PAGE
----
Obama’s gamble on Syria

Obama’s gamble on Syria

President Obama’s decision to ask Congress to authorize military strikes represents an enormous gamble for the White House that could have lasting repercussions for presidential power.

The British Parliament stunned United Kingdom Prime Minister David Cameron on Thursday by rejecting his bid for approval of a military strike against Syria.

Cameron’s party controls the UK Parliament; Obama faces a divided Congress, with the House under the GOP’s control.

It is by no means clear that the House will approve military action against Syria, given opposition both from conservatives and liberals in the House.

House Republicans, in particular, have opposed nearly all of the president’s domestic and foreign agenda, and Tea Party lawmakers have voiced skepticism of any foreign entanglements.

Opposition can also be expected from the anti-war left.

“There’s absolutely no question I would vote ‘no,’ because there’s so many questions even if the draft was not reinstated,” Rep. Charlie Rangel (D-N.Y.), who has long called for the draft to be reinstated, told CNN Saturday shortly after Obama made his announcement.

Another risk for the administration is that by asking for authorization, Obama could see Congress attempt to put specific restrictions on the use of military force. Congress could write legislation to limit the U.S. mission, to restrict its timing or otherwise handcuff the president.

Rep. Buck McKeon (R-Calif.), the chairman of the House Armed Services Committee, said those who use chemical weapons should be held accountable. But he offered no endorsement.

“Authorization for the use of force in this case should be contingent on the president setting clear military objectives that can meet articulated policy goals, including degrading any party's ability to use these weapons again,” he said.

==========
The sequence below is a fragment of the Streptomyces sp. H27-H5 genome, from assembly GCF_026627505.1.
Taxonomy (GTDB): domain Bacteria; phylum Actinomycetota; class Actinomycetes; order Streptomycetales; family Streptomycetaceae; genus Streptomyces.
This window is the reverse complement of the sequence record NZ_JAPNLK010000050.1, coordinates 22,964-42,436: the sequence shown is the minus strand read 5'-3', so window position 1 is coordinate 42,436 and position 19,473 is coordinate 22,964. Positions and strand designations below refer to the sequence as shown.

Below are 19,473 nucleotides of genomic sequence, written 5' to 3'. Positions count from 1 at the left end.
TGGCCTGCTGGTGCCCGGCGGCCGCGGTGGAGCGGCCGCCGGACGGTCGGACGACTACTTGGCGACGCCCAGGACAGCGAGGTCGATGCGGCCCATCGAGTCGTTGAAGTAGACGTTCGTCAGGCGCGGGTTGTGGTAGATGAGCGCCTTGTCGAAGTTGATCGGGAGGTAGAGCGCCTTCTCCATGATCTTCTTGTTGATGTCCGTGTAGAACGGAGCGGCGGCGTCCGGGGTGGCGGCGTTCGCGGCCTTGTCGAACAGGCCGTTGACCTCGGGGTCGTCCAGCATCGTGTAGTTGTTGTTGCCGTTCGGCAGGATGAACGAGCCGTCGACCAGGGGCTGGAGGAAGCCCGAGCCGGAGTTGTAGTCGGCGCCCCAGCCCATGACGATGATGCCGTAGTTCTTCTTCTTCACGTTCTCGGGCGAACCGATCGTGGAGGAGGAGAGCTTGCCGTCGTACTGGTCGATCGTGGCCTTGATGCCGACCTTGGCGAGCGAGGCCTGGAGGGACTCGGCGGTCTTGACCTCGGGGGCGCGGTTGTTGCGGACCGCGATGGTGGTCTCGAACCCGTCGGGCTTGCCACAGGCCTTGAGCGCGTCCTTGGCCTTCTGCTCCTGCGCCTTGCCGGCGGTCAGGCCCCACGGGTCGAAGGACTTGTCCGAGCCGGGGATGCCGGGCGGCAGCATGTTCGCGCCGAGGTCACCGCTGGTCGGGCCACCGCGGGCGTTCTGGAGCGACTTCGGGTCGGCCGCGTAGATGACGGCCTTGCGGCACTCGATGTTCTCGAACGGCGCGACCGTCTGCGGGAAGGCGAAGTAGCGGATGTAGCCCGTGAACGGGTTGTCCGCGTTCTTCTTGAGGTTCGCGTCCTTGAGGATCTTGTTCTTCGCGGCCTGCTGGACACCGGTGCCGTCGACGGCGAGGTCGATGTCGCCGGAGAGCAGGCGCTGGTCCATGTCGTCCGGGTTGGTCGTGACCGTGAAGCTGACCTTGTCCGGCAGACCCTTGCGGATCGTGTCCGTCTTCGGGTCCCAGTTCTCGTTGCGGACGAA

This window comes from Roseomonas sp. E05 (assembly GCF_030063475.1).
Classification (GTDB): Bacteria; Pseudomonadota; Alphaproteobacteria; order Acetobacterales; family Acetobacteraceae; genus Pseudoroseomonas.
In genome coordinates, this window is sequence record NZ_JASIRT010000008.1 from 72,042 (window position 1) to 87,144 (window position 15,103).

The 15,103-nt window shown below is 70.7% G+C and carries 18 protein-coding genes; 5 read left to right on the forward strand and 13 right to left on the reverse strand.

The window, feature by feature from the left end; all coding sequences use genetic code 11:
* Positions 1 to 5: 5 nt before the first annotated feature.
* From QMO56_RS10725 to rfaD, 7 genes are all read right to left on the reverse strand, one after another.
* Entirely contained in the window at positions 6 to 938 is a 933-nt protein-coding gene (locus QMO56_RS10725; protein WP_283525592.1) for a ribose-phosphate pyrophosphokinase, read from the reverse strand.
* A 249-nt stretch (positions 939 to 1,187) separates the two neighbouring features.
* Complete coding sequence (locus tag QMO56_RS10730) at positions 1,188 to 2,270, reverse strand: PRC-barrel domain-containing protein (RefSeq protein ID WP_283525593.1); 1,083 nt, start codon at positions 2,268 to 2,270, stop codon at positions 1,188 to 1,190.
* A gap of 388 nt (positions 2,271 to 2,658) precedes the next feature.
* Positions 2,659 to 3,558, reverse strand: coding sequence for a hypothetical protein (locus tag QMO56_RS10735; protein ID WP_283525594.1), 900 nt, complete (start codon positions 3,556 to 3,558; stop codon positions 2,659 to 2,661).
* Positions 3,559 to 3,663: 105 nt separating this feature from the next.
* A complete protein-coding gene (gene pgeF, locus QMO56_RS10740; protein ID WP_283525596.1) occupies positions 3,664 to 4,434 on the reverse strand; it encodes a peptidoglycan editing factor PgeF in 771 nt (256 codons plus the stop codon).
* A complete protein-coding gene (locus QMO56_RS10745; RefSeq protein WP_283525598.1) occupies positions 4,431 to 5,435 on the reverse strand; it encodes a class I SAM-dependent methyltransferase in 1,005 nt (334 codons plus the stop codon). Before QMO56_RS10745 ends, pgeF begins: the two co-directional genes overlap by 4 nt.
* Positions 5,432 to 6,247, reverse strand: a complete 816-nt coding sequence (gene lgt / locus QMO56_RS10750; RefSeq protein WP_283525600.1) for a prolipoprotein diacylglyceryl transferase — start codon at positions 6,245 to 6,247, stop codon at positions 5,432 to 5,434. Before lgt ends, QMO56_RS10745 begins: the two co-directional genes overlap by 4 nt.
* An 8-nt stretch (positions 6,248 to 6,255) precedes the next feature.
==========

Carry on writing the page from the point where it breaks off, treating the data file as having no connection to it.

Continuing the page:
A vote against military force would severely handicap Obama.

Though he said Saturday be believed he had the executive authority to order strikes on his own, it would be difficult for the president to act in the face of a congressional “no” vote.

Rep. Peter King (R-N.Y.) accused Obama of abdicating his responsibility. He said he feared Obama’s decision would undermine presidential power.

The White House is clearly doing everything it can to win votes in the House and Senate.

It has scheduled briefings for senators on Saturday and House members on Sunday to review U.S. intelligence the administration says offers incontrovertible proof that Syria used chemical weapons against civilians.

In the face of polls that show the public is cool to intervention, Obama on Saturday offered tough moral rhetoric — a sign he believes he can build public support for his cause given what he described as the worst chemical weapons attack in decades.

“What message will we send if a dictator can gas hundreds of children to death in plain sight and pay no price?,” Obama asked in comments directed both at lawmakers and the public.

“What's the purpose of the international system that we've built if a prohibition on the use of chemical weapons that has been agreed to by the governments of 98 percent of the world's people and approved overwhelmingly by the Congress of the United States is not enforced?

“If we won't enforce accountability in the face of this heinous act, what does it say about our resolve to stand up to others who flout fundamental international rules?” he continued. “We cannot raise our children in a world where we will not follow through on the things we say, the accords we sign, the values that define us.”

Rangel for one, rejected Obama’s moral argument for force in Syria, saying there was nothing in the Constitution that required the U.S. to rid the world of evil.

He also noted that the U.S. — and Obama — were relatively isolated in pressing for action on Syria.

“Under what authority do we place our young man and women in harm’s way without the UN national security, without the UN, without Great Britain, without France, without anybody supporting us?,” he asked.